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I second that idea. Worth it to potentially eliminate a possibility (or to confirm it).

If your Endocrinologist doesn't have a meter that they can give you in-clinic, you can probably get one covered through insurance if they send a script for one to your pharmacy. Worst case, Walmart has 'Reli-On' branded meters for super cheap. I believe they're made by Freestyle. Strips are always the biggest expense with a glucose monitor.
 
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Jul 27, 2020
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Keep dates handy. Quickest way to get some energy production going in your system. Bananas are also good but may take a little more time than dates. (Sorry. Just read about your fructose allergy)

I hope the endo doesn't find anything bad. Seems like a symptom of something not good, having to do with pancreas. Sometimes tiny tumors on pancreas can cause it to excrete too much insulin.

1707565979024.png
If that's the case, it's probably inoperable (though I hope not for your sake). You could go on a keto diet for a few weeks. That should be enough for the tumors to shrink. But again, this is all speculation. Stay positive and hopefully it's just something easy to fix.
 
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[DHT]Osiris

Lifer
Dec 15, 2015
13,801
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146
Keep dates handy. Quickest way to get some energy production going in your system. Bananas are also good but may take a little more time than dates. (Sorry. Just read about your fructose allergy)

I hope the endo doesn't find anything bad. Seems like a symptom of something not good, having to do with pancreas. Sometimes tiny tumors on pancreas can cause it to excrete too much insulin.

View attachment 93582
If that's the case, it's probably inoperable (though I hope not for your sake). You could go on a keto diet for a few weeks. That should be enough for the tumors to shrink. But again, this is all speculation. Stay positive and hopefully it's just something easy to fix.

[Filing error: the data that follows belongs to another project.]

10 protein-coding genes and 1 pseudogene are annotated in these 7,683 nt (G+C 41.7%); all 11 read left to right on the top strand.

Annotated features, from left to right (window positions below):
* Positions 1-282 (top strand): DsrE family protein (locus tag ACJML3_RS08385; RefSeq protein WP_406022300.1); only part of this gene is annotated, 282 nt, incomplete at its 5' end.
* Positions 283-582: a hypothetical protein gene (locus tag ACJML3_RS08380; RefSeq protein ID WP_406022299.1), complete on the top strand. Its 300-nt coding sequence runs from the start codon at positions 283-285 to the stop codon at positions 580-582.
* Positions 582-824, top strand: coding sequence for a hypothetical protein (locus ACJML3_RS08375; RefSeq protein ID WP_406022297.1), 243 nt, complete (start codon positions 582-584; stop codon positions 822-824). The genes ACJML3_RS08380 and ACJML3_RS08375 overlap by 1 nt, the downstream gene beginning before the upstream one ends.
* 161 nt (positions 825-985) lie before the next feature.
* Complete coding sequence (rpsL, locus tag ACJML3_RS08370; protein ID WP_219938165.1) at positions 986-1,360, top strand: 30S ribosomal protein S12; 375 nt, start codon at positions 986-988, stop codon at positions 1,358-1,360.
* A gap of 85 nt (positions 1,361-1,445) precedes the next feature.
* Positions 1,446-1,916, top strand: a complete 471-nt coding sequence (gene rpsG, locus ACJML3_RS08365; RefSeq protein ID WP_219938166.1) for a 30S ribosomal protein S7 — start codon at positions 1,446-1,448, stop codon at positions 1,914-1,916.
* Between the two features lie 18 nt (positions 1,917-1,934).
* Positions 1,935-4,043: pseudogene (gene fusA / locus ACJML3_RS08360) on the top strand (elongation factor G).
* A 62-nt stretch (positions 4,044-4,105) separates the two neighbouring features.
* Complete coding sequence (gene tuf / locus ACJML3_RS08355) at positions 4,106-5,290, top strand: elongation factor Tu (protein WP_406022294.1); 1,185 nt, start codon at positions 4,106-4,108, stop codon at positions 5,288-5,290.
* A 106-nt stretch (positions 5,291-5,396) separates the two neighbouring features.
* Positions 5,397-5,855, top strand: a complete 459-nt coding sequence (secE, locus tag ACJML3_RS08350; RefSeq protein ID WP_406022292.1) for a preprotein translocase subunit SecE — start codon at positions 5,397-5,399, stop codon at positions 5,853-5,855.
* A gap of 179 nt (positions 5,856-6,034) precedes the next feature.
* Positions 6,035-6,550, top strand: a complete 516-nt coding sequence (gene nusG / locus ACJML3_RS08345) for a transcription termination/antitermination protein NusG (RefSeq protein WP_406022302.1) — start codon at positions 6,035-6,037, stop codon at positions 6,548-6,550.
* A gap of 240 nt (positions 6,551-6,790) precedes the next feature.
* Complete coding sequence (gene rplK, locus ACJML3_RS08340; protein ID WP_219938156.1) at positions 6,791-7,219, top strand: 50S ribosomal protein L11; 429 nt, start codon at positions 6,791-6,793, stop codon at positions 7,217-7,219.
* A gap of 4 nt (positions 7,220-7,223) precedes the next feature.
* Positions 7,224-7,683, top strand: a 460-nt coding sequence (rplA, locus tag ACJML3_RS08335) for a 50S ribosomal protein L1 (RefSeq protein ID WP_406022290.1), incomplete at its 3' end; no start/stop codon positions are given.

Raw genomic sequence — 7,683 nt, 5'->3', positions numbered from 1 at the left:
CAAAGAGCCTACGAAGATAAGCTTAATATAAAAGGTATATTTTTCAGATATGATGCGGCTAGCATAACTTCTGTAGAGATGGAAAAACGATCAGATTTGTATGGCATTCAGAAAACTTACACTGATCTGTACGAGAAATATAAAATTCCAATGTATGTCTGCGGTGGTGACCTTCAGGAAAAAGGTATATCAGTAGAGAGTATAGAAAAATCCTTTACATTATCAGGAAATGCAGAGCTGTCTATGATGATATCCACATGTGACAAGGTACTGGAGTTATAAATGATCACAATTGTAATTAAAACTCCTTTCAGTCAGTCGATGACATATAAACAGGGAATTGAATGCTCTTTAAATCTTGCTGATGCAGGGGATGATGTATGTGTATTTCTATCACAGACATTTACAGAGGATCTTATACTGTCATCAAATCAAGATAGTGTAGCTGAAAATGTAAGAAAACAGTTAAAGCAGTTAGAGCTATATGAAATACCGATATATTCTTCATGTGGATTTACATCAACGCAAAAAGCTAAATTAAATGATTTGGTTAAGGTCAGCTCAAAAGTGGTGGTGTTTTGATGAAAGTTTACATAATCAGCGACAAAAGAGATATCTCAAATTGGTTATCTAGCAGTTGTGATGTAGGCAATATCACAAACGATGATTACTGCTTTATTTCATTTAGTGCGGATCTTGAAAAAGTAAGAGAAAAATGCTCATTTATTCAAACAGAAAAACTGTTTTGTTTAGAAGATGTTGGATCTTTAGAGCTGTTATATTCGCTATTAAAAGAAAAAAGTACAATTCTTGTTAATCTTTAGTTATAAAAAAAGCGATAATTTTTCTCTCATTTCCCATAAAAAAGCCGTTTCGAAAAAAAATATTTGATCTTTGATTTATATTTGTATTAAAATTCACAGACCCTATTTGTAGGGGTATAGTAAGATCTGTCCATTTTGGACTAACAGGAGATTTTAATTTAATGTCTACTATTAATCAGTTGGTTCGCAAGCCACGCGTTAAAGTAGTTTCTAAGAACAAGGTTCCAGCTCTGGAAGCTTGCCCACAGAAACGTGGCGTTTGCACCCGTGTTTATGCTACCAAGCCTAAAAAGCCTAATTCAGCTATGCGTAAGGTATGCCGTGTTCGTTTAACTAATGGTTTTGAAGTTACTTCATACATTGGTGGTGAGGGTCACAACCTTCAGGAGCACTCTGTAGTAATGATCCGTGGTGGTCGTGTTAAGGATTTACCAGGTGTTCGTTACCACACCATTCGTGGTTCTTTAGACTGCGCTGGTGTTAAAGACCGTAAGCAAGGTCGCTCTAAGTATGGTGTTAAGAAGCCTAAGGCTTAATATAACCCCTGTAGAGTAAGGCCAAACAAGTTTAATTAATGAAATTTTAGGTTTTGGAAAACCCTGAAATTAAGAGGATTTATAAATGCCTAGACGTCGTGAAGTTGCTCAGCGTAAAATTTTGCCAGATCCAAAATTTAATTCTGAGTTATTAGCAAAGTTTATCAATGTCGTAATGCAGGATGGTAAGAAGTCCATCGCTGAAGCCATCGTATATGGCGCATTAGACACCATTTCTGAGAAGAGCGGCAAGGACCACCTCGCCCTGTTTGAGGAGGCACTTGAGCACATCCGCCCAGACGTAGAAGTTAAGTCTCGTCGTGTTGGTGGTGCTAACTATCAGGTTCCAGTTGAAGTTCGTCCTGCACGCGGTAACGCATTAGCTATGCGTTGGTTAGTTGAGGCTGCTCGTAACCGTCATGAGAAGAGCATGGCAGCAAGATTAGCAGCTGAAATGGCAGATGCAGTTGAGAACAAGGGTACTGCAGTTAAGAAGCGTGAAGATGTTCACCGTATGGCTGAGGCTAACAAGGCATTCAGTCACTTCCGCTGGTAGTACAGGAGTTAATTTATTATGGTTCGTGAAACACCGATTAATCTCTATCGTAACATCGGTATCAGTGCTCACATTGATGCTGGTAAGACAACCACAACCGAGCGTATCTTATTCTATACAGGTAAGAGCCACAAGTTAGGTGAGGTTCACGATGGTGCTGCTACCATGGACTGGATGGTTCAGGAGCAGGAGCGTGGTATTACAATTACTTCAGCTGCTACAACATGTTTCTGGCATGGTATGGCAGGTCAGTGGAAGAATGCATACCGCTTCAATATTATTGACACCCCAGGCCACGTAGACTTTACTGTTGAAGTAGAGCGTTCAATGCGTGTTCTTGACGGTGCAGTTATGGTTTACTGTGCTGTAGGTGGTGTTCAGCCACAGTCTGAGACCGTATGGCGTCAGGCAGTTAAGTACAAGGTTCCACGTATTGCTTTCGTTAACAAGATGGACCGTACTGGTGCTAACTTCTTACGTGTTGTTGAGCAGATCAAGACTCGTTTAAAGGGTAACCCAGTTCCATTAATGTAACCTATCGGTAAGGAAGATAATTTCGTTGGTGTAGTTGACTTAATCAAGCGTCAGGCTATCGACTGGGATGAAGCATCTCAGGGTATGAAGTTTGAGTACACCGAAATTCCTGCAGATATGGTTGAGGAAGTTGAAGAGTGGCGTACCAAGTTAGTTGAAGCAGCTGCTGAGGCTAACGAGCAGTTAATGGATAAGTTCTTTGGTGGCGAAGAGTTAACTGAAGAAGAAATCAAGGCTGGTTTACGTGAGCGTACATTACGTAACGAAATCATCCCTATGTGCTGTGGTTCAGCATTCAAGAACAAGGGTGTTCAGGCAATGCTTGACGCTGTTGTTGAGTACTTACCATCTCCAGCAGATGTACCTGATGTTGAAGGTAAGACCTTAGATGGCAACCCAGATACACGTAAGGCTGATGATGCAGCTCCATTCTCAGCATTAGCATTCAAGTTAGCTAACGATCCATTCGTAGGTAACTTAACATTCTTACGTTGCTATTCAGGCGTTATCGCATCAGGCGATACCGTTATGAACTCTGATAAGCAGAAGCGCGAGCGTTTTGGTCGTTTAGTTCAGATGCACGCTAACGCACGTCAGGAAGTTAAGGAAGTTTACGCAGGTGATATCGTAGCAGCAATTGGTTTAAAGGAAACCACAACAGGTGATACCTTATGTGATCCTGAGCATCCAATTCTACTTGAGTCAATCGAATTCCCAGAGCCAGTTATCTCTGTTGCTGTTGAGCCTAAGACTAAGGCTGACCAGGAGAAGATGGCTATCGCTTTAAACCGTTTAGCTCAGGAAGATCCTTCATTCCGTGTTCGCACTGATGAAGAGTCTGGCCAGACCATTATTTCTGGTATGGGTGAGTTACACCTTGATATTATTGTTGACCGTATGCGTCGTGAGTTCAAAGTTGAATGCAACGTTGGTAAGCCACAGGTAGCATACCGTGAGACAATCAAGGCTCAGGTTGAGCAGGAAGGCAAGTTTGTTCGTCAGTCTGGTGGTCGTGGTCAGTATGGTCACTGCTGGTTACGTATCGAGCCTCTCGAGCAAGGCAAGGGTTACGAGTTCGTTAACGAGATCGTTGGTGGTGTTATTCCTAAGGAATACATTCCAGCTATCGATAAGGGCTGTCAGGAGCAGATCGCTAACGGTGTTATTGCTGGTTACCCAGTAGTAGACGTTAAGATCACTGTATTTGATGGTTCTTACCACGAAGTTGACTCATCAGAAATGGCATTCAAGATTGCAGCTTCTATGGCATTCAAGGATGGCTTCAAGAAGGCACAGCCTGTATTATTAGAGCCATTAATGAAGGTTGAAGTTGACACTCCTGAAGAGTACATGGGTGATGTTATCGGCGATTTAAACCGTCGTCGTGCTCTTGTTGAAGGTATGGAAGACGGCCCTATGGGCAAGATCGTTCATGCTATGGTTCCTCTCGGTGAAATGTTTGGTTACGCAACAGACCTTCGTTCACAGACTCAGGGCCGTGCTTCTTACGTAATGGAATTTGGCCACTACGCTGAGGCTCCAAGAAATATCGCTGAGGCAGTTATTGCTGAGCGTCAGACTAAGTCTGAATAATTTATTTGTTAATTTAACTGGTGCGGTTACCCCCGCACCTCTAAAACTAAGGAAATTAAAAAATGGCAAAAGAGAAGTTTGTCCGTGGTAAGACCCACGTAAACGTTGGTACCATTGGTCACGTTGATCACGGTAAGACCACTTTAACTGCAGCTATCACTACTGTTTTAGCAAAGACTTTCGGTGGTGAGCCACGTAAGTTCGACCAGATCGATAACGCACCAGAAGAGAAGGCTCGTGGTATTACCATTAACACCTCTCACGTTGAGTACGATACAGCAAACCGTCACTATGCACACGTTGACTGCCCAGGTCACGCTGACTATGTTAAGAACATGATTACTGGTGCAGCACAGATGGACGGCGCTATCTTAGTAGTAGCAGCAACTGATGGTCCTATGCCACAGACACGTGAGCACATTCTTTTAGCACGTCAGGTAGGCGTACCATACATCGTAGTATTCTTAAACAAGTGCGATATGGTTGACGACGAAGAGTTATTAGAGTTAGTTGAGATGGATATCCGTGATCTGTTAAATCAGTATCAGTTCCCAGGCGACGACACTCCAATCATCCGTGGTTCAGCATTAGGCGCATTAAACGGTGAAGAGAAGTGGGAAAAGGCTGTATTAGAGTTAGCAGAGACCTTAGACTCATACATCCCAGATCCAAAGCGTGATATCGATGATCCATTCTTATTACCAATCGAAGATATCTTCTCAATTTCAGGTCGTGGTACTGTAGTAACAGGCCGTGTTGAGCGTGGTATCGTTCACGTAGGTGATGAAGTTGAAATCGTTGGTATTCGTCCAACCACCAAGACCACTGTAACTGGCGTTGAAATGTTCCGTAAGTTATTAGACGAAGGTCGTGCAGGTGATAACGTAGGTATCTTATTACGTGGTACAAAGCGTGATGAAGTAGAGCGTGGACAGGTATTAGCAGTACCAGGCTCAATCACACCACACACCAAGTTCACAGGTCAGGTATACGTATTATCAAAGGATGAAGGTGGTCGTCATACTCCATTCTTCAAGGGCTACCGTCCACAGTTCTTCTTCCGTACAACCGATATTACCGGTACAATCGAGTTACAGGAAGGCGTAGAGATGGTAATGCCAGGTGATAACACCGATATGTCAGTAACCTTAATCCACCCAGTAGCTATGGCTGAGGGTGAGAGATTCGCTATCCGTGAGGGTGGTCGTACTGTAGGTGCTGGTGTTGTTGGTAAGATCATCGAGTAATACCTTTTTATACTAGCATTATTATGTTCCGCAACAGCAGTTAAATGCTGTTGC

Yeah, sucks because I used to like dates and bananas, lost that one about a decade back.

I suspect it's not something as dire as that but I'm of an open mind. Occam's razor, I likely need to restrict my carb intake to limit how much my insulin spikes prior to meals, and get my weight down.
 
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get my weight down.
If your work involves doing something mind numbingly boring and involves a lot of sitting and you don't really need to think fast, it's pretty easy to lose weight by just eating green salad (without starches) and nuts (walnuts/macadamia/pistachios are best) and drinking lots of water. It will be hard sticking to just these foods but you will lose weight quite quickly this way. Important thing is not to fill your tummy. Eat just to quench hunger, even if it's five meals a day, each about one third your regular meal.
 

Pohemi

Diamond Member
Oct 2, 2004
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Occam's razor, I likely need to restrict my carb intake to limit how much my insulin spikes prior to meals, and get my weight down.
Restricting carbs is a good plan in any case. If you're consuming carbs at mealtime, your pancreas should be giving you insulin within 10-15min or less. There's no reason it should be spiking your insulin hours later.

The thought did occur to me though, perhaps your pancreas isn't "shutting off the insulin drip" after it's secreted enough. It does seem odd to me that it's always just before mealtimes that you feel like it's dropping. That's why I'm curious about what your endo might say.
 

[DHT]Osiris

Lifer
Dec 15, 2015
13,801
11,852
146